You need to understand what the jobs to be done are
When we work with clients to build their brand we start by identifying what the opportunity spaces are by looking for answers to the question 'What are the ways that the world could be better because of how this product could be used?'. For us, an opportunity space is any commercial opportunity that someone could realise. This is a broad category and intentionally so. This is a key step in the brand building process since it broadens your perspective of what the opportunities could be. Often, we work with teams who are so deep into the science of what the product does that it is challenging for them to see all the ways that the value of the product could be realised in the real world.
The danger in thinking narrow is that it limits the opportunities you could consider as a business. Also, the chances are, that other companies are thinking narrow so you are much more likely to end up competing for the same opportunity as someone else. Competing can use up a lot more resources compared to identifying a clear space and winning in it.
Without this broad perspective you could miss opportunities like liraglutide (Victoza, currently used to treat type 2 diabetes) or etanercept (Enbrel, currently used to treat Rheumatoid and other forms of arthritis) for the management of Alzheimer's disease or everolimus (Afinitor/ Zortress, originally developed for organ transplantation) in multiple types of cancer. As in strategy, more widely, surprise can be a key part of success; as the ancient Chinese military general Sun Tzu is reputed to have said, "All men can see these tactics whereby I conquer, but what none can see is the strategy out of which victory is evolved."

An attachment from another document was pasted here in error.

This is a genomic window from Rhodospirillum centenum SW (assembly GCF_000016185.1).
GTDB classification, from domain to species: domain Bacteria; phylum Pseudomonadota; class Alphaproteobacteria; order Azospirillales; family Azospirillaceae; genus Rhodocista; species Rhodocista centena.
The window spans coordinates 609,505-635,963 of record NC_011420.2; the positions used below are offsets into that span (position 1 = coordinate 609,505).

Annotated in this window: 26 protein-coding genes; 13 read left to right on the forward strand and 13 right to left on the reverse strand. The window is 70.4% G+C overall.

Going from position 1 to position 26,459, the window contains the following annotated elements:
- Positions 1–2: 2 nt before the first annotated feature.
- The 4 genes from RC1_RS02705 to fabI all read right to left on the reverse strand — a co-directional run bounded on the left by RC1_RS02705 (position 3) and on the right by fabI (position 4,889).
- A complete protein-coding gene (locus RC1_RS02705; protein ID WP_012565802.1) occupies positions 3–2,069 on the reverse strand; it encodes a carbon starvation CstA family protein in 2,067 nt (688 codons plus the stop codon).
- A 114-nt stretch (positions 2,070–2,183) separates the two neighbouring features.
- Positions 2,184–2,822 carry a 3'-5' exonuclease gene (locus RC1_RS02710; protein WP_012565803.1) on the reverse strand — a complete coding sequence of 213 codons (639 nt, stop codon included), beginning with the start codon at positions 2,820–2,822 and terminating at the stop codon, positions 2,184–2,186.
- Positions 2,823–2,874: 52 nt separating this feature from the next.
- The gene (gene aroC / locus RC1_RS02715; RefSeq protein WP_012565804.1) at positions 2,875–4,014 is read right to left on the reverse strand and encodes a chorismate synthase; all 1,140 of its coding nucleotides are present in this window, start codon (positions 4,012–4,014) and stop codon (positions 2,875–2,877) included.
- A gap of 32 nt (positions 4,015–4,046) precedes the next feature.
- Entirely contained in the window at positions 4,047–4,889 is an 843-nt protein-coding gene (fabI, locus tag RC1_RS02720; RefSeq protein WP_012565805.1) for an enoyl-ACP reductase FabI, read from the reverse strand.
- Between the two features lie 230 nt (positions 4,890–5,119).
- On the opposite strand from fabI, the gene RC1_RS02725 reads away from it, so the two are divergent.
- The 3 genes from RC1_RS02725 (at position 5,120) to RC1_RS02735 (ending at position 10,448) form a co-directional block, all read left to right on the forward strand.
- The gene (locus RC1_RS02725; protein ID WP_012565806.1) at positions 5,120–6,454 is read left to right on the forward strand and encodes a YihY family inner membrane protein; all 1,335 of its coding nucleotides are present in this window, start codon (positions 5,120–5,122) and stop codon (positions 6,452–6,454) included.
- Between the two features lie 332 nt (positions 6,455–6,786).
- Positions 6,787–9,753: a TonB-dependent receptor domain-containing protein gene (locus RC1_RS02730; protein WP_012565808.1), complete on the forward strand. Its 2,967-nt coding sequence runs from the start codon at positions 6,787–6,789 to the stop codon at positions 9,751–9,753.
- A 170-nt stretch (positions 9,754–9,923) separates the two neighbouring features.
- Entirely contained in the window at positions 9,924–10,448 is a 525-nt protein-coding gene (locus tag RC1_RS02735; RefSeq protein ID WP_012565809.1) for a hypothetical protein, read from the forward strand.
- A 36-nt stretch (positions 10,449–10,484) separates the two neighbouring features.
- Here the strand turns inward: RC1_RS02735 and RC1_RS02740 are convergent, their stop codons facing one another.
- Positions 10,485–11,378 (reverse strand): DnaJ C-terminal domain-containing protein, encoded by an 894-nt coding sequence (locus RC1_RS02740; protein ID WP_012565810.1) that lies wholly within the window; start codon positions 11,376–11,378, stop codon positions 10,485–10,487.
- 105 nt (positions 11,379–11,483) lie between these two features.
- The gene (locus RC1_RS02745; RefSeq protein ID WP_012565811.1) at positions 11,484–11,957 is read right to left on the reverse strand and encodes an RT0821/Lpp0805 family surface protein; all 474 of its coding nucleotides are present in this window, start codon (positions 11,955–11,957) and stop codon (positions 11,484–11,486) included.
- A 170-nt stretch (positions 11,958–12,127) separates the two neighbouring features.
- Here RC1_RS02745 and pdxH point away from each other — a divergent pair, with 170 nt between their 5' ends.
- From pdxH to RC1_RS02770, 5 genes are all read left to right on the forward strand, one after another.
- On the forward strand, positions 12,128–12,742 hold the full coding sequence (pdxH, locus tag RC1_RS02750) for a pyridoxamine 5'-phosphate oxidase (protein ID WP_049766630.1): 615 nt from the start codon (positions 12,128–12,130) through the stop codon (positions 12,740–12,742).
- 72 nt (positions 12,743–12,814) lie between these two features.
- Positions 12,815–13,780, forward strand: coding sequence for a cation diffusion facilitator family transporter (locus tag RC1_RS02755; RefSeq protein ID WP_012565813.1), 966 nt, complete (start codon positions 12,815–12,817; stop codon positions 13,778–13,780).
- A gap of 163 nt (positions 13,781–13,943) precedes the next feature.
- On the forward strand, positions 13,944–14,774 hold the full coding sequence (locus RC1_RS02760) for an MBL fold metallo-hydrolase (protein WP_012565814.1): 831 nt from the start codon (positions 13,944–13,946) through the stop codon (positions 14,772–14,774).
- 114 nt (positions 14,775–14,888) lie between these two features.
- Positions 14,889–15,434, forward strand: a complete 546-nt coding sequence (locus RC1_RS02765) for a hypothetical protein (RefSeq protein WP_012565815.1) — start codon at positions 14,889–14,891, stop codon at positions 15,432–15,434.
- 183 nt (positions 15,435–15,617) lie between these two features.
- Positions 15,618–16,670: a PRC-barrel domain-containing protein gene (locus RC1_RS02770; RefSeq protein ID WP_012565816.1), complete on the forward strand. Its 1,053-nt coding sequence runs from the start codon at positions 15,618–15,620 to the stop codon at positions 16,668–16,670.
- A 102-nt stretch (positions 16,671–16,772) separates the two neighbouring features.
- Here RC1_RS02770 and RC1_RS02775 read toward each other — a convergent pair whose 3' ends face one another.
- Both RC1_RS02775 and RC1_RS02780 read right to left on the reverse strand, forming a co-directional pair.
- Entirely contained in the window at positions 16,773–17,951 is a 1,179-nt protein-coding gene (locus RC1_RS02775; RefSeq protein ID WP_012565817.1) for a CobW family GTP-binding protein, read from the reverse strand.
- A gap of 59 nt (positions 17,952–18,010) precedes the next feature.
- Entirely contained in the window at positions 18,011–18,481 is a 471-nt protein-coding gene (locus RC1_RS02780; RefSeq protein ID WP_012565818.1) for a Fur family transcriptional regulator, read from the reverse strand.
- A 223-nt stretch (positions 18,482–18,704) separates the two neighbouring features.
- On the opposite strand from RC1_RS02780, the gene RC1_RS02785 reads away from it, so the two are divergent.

How do we approach uncovering the opportunities others miss?
We base our approach on thinking originally developed by Clayton Christensen around exploring the 'jobs to be done'. When a customer hires a product to do a job they make a purchasing decision. They do this based on an internal set of 'hiring' criteria; this is their shorthand for making decisions. Understanding the details of the context that led to that decision is key to understanding the relative importance of the hiring criteria. You also need to understand the more fundamental level of mental processes for how humans make decisions.
Daniel Kahneman's work on decision-making, for which he won a Nobel Prize, identifies two human systems of thinking which are System 1 and System 2. System 1 is fast and intuative, whereas System 2 is slow and methodical. When we think about doctors it is easy to convince ourselves that they make decisions rationally based on the science, using System 2. In reality doctors have the same flaws as the rest of us, they are human and they make decisions as such. Fortunately, medical training involves a great deal of information review and analysis, which doctors continue to devote time to throughout their careers, meaning that their decisions are well-informed, but they are still making rapid System 1 decisions. If doctors, like the rest of us, attempted to make System 2 decisions each and every time they would find it very difficult to function. Don't believe us? Try this!